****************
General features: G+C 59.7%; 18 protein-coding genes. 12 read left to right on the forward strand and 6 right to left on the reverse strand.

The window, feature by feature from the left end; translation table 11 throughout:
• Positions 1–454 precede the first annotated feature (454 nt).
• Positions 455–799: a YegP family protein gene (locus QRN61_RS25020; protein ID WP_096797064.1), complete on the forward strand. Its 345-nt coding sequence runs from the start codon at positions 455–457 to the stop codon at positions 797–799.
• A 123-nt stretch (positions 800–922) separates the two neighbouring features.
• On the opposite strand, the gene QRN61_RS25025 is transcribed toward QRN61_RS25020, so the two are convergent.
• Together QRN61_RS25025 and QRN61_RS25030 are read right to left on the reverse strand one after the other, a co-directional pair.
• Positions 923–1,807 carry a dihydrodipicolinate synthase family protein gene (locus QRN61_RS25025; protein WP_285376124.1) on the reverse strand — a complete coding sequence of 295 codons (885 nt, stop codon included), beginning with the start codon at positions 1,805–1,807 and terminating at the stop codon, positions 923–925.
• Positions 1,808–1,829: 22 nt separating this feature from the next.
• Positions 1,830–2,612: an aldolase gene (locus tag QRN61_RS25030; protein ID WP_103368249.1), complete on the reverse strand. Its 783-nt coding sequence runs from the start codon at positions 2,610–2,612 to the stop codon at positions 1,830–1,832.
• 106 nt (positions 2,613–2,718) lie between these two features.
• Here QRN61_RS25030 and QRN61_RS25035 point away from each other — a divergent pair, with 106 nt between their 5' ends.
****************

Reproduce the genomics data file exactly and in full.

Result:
General features: G+C 59.7%; 18 protein-coding genes. 12 read left to right on the forward strand and 6 right to left on the reverse strand.

The window, feature by feature from the left end; translation table 11 throughout:
• Positions 1–454 precede the first annotated feature (454 nt).
• Positions 455–799: a YegP family protein gene (locus QRN61_RS25020; protein ID WP_096797064.1), complete on the forward strand. Its 345-nt coding sequence runs from the start codon at positions 455–457 to the stop codon at positions 797–799.
• A 123-nt stretch (positions 800–922) separates the two neighbouring features.
• On the opposite strand, the gene QRN61_RS25025 is transcribed toward QRN61_RS25020, so the two are convergent.
• Together QRN61_RS25025 and QRN61_RS25030 are read right to left on the reverse strand one after the other, a co-directional pair.
• Positions 923–1,807 carry a dihydrodipicolinate synthase family protein gene (locus QRN61_RS25025; protein WP_285376124.1) on the reverse strand — a complete coding sequence of 295 codons (885 nt, stop codon included), beginning with the start codon at positions 1,805–1,807 and terminating at the stop codon, positions 923–925.
• Positions 1,808–1,829: 22 nt separating this feature from the next.
• Positions 1,830–2,612: an aldolase gene (locus tag QRN61_RS25030; protein ID WP_103368249.1), complete on the reverse strand. Its 783-nt coding sequence runs from the start codon at positions 2,610–2,612 to the stop codon at positions 1,830–1,832.
• 106 nt (positions 2,613–2,718) lie between these two features.
• Here QRN61_RS25030 and QRN61_RS25035 point away from each other — a divergent pair, with 106 nt between their 5' ends.